Bio-deuteration laboratory – The technique of bio-deuteration enables biological molecules to be labeled selectively by substituting deuterium, a specialized form of hydrogen, for normal hydrogen atoms. Because deuterium scatters more neutrons than hydrogen, deuterium-labeled molecules can be examined with unusual fidelity by the BioSANS. The technique is particularly effective in highlighting specific parts of target molecules, such as reaction centers, and in distinguishing the presence of labeled molecules incorporated in larger biological complexes or assemblies.
"All samples do not require this technique," Britt adds. "Individual molecules and biological complexes can often be analyzed directly on the BioSANS, but when users address more complicated questions, biodeuteration adds another dimension."
Despite obvious advantages, the technique of bio-deuteration is not without challenges. When a sample needs to be labeled with deuterium, researchers perform the work in a solution of deuterated or "heavy" water. For some biological samples, the chemistry and physics of "heavy" water can be a problem. "Most enzymes and microorganisms do not perform well in deuterated water," Britt observes. Fortunately, center staff members have a repertoire of skills and systems available to address such problems. Myles believes these techniques have advanced to the level where researchers can target and label even individual amino-acid groups in selected proteins or leave only a few hydrogen atoms in place to highlight the functional sites.
Computational modeling – To support the user program, the center has developed a suite of advanced computational tools for creating 3-D models of complex biomolecules from data collected using BioSANS. These detailed structural models are critical to providing scientists with an understanding of how biomolecules function in living systems.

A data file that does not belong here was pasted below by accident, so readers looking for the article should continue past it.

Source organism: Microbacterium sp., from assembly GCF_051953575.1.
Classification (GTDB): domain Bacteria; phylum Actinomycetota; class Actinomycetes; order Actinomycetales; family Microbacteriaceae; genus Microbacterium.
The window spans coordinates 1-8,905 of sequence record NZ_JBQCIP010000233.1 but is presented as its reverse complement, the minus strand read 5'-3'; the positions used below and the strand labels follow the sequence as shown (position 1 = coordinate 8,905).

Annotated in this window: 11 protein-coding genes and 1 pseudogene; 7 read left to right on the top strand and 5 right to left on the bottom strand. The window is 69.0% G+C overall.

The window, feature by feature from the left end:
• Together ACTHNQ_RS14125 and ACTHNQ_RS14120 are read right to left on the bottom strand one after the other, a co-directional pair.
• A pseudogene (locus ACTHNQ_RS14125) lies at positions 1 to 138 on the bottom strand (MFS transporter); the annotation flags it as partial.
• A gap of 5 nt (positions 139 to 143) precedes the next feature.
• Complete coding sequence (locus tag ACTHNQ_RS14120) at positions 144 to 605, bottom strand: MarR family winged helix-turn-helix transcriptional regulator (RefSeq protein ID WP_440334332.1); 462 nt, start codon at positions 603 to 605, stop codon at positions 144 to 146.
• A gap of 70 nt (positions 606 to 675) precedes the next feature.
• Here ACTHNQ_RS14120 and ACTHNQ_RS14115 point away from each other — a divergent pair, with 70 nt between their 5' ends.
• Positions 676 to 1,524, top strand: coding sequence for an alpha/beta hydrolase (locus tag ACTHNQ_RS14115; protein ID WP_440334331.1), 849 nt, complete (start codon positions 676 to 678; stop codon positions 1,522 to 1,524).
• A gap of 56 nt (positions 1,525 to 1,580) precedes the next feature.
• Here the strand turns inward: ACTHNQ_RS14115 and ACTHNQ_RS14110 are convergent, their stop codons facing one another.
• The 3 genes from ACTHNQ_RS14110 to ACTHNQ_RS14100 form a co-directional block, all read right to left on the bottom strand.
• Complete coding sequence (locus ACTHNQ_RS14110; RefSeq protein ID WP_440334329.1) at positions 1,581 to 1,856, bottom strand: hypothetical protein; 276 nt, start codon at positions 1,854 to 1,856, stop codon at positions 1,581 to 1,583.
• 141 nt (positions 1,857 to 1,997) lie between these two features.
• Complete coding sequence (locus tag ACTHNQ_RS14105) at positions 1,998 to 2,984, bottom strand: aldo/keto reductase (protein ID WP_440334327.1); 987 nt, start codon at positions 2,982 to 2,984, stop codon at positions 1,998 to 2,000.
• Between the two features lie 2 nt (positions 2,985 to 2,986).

Urban cautions that, "the results we get from these studies are only as good as the software we have to analyze the data." He views computational modeling as another area in which the center's integrated approach comes into play through the development of computational tools to help interpret and understand the data. The tools enable structural information from other experimental techniques to be combined with the information gathered from the BioSANS, making it possible to develop even more complex and sophisticated 3-D models. "The process is like building a jigsaw," Myles says. "If we already know something about the individual pieces of a biological structure, these tools help us use the BioSANS data to build those pieces into more detailed models to complete the puzzle."
A continuing commitment
The user community's enthusiastic response over the first three years of operation make it clear that the center is not only making neutron scattering available to users in the broader biological community but is also attracting users who even five years ago would never have considered using neutron scattering as a research tool. Today, the center supports users from a range of scientific disciplines, including biophysics, chemistry, biology and computational sciences. As a result, many of the studies conducted address questions that have not, or in some instances, could not, have been answered by other techniques.
The center's success can be attributed to a unique approach and combination of analytical tools, the expertise of a world-class staff, the successful integration with other superlative research facilities such as the High Flux Isotope Reactor and the Spallation Neutron Source, and an ongoing commitment to provide users with the tools and support necessary for breakthrough research. Phil Britt sees in the collection of assets a promising future in which one of ORNL's newest user facilities continues to strengthen its reputation as one of the world's leading laboratories for neutron-based studies of biomolecular structure and function.